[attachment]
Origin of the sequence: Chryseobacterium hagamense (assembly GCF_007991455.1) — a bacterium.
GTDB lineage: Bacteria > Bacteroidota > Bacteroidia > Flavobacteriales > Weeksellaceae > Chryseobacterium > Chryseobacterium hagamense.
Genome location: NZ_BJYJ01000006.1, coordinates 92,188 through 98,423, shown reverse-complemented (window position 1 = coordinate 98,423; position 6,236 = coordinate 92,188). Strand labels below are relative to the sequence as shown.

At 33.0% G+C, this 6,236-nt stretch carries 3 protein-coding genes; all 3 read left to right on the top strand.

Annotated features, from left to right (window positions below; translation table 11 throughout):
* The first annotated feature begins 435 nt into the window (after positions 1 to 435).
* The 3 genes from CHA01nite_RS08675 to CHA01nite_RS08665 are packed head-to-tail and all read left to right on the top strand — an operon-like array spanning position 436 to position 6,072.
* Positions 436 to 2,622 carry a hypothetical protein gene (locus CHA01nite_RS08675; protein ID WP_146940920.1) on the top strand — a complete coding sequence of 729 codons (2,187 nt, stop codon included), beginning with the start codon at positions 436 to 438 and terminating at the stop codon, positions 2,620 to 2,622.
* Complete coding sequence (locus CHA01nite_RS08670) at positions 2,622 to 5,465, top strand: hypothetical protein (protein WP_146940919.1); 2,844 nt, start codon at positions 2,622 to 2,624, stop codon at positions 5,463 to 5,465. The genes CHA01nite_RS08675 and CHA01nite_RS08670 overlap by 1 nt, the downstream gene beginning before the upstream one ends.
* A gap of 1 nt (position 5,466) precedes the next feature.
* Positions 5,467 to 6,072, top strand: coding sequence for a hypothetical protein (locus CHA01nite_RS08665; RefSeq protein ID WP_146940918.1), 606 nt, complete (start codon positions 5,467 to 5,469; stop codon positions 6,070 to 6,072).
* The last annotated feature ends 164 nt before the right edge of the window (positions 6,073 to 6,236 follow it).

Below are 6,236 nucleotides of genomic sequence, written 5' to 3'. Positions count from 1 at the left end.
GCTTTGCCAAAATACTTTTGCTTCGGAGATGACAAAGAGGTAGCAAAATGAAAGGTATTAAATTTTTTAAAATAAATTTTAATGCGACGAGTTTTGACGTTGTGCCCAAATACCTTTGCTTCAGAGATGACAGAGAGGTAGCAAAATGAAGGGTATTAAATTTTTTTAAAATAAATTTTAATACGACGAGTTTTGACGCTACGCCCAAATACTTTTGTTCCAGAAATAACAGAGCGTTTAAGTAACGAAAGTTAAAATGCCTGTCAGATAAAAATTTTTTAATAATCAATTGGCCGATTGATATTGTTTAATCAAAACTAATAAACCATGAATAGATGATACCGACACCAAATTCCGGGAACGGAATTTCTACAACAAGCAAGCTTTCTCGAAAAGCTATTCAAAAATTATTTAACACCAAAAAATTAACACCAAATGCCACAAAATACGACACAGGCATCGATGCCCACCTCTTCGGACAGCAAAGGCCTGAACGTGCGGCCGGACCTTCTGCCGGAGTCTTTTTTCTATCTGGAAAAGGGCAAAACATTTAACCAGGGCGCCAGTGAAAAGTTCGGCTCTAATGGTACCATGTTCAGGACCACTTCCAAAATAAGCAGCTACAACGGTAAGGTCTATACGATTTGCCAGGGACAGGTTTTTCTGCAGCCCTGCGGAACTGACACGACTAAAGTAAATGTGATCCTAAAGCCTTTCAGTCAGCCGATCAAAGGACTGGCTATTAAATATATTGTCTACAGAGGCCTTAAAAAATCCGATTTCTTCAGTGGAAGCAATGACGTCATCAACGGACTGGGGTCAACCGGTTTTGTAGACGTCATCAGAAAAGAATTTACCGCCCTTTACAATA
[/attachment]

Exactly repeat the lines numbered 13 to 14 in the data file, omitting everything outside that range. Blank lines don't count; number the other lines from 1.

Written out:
Below are 6,236 nucleotides of genomic sequence, written 5' to 3'. Positions count from 1 at the left end.
GCTTTGCCAAAATACTTTTGCTTCGGAGATGACAAAGAGGTAGCAAAATGAAAGGTATTAAATTTTTTAAAATAAATTTTAATGCGACGAGTTTTGACGTTGTGCCCAAATACCTTTGCTTCAGAGATGACAGAGAGGTAGCAAAATGAAGGGTATTAAATTTTTTTAAAATAAATTTTAATACGACGAGTTTTGACGCTACGCCCAAATACTTTTGTTCCAGAAATAACAGAGCGTTTAAGTAACGAAAGTTAAAATGCCTGTCAGATAAAAATTTTTTAATAATCAATTGGCCGATTGATATTGTTTAATCAAAACTAATAAACCATGAATAGATGATACCGACACCAAATTCCGGGAACGGAATTTCTACAACAAGCAAGCTTTCTCGAAAAGCTATTCAAAAATTATTTAACACCAAAAAATTAACACCAAATGCCACAAAATACGACACAGGCATCGATGCCCACCTCTTCGGACAGCAAAGGCCTGAACGTGCGGCCGGACCTTCTGCCGGAGTCTTTTTTCTATCTGGAAAAGGGCAAAACATTTAACCAGGGCGCCAGTGAAAAGTTCGGCTCTAATGGTACCATGTTCAGGACCACTTCCAAAATAAGCAGCTACAACGGTAAGGTCTATACGATTTGCCAGGGACAGGTTTTTCTGCAGCCCTGCGGAACTGACACGACTAAAGTAAATGTGATCCTAAAGCCTTTCAGTCAGCCGATCAAAGGACTGGCTATTAAATATATTGTCTACAGAGGCCTTAAAAAATCCGATTTCTTCAGTGGAAGCAATGACGTCATCAACGGACTGGGGTCAACCGGTTTTGTAGACGTCATCAGAAAAGAATTTACCGCCCTTTACAATA